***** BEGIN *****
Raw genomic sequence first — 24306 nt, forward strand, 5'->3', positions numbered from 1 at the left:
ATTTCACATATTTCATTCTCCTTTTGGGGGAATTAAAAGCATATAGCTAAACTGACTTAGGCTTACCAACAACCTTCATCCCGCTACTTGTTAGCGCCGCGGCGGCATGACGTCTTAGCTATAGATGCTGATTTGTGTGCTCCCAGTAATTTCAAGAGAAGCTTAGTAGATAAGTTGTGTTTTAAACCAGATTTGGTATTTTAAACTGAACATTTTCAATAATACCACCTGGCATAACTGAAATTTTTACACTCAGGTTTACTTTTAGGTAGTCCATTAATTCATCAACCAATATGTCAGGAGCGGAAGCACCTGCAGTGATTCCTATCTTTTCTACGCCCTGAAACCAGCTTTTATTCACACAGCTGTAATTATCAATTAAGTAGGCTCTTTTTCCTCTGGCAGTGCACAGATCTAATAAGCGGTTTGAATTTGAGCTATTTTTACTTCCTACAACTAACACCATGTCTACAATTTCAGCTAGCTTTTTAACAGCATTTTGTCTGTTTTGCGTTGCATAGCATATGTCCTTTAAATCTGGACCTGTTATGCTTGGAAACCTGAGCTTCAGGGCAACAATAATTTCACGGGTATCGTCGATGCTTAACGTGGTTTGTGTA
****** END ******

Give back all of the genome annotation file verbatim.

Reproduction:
Raw genomic sequence first — 24306 nt, forward strand, 5'->3', positions numbered from 1 at the left:
ATTTCACATATTTCATTCTCCTTTTGGGGGAATTAAAAGCATATAGCTAAACTGACTTAGGCTTACCAACAACCTTCATCCCGCTACTTGTTAGCGCCGCGGCGGCATGACGTCTTAGCTATAGATGCTGATTTGTGTGCTCCCAGTAATTTCAAGAGAAGCTTAGTAGATAAGTTGTGTTTTAAACCAGATTTGGTATTTTAAACTGAACATTTTCAATAATACCACCTGGCATAACTGAAATTTTTACACTCAGGTTTACTTTTAGGTAGTCCATTAATTCATCAACCAATATGTCAGGAGCGGAAGCACCTGCAGTGATTCCTATCTTTTCTACGCCCTGAAACCAGCTTTTATTCACACAGCTGTAATTATCAATTAAGTAGGCTCTTTTTCCTCTGGCAGTGCACAGATCTAATAAGCGGTTTGAATTTGAGCTATTTTTACTTCCTACAACTAACACCATGTCTACAATTTCAGCTAGCTTTTTAACAGCATTTTGTCTGTTTTGCGTTGCATAGCATATGTCCTTTAAATCTGGACCTGTTATGCTTGGAAACCTGAGCTTCAGGGCAACAATAATTTCACGGGTATCGTCGATGCTTAACGTGGTTTGTGTA